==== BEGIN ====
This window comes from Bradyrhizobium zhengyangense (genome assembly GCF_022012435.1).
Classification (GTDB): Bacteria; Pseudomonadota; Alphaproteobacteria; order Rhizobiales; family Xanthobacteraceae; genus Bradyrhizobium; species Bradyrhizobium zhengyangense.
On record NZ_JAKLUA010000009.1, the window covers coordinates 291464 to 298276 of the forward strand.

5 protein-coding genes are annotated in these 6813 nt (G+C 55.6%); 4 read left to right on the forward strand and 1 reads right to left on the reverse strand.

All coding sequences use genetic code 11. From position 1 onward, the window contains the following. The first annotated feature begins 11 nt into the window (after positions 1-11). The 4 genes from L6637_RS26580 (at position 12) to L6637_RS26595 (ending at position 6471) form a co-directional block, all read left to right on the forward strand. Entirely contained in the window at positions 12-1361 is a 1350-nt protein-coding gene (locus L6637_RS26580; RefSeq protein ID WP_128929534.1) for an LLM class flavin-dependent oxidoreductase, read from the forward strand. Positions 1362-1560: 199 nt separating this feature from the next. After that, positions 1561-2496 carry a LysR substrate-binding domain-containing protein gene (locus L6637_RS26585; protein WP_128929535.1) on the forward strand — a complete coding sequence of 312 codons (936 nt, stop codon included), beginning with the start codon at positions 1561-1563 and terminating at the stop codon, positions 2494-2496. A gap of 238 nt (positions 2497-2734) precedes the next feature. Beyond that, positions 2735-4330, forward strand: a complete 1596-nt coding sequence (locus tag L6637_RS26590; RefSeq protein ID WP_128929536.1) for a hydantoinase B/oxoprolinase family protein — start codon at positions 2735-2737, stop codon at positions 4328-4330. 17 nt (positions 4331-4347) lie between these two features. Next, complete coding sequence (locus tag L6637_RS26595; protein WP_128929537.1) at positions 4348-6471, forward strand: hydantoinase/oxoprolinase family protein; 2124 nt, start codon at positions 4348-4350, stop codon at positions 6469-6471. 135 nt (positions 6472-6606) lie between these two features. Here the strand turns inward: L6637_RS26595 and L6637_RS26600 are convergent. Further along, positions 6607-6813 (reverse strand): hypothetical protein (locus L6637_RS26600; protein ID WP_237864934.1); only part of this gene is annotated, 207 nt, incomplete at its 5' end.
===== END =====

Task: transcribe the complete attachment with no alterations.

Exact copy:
This window comes from Bradyrhizobium zhengyangense (genome assembly GCF_022012435.1).
Classification (GTDB): Bacteria; Pseudomonadota; Alphaproteobacteria; order Rhizobiales; family Xanthobacteraceae; genus Bradyrhizobium; species Bradyrhizobium zhengyangense.
On record NZ_JAKLUA010000009.1, the window covers coordinates 291464 to 298276 of the forward strand.

5 protein-coding genes are annotated in these 6813 nt (G+C 55.6%); 4 read left to right on the forward strand and 1 reads right to left on the reverse strand.

All coding sequences use genetic code 11. From position 1 onward, the window contains the following. The first annotated feature begins 11 nt into the window (after positions 1-11). The 4 genes from L6637_RS26580 (at position 12) to L6637_RS26595 (ending at position 6471) form a co-directional block, all read left to right on the forward strand. Entirely contained in the window at positions 12-1361 is a 1350-nt protein-coding gene (locus L6637_RS26580; RefSeq protein ID WP_128929534.1) for an LLM class flavin-dependent oxidoreductase, read from the forward strand. Positions 1362-1560: 199 nt separating this feature from the next. After that, positions 1561-2496 carry a LysR substrate-binding domain-containing protein gene (locus L6637_RS26585; protein WP_128929535.1) on the forward strand — a complete coding sequence of 312 codons (936 nt, stop codon included), beginning with the start codon at positions 1561-1563 and terminating at the stop codon, positions 2494-2496. A gap of 238 nt (positions 2497-2734) precedes the next feature. Beyond that, positions 2735-4330, forward strand: a complete 1596-nt coding sequence (locus tag L6637_RS26590; RefSeq protein ID WP_128929536.1) for a hydantoinase B/oxoprolinase family protein — start codon at positions 2735-2737, stop codon at positions 4328-4330. 17 nt (positions 4331-4347) lie between these two features. Next, complete coding sequence (locus tag L6637_RS26595; protein WP_128929537.1) at positions 4348-6471, forward strand: hydantoinase/oxoprolinase family protein; 2124 nt, start codon at positions 4348-4350, stop codon at positions 6469-6471. 135 nt (positions 6472-6606) lie between these two features. Here the strand turns inward: L6637_RS26595 and L6637_RS26600 are convergent. Further along, positions 6607-6813 (reverse strand): hypothetical protein (locus L6637_RS26600; protein ID WP_237864934.1); only part of this gene is annotated, 207 nt, incomplete at its 5' end.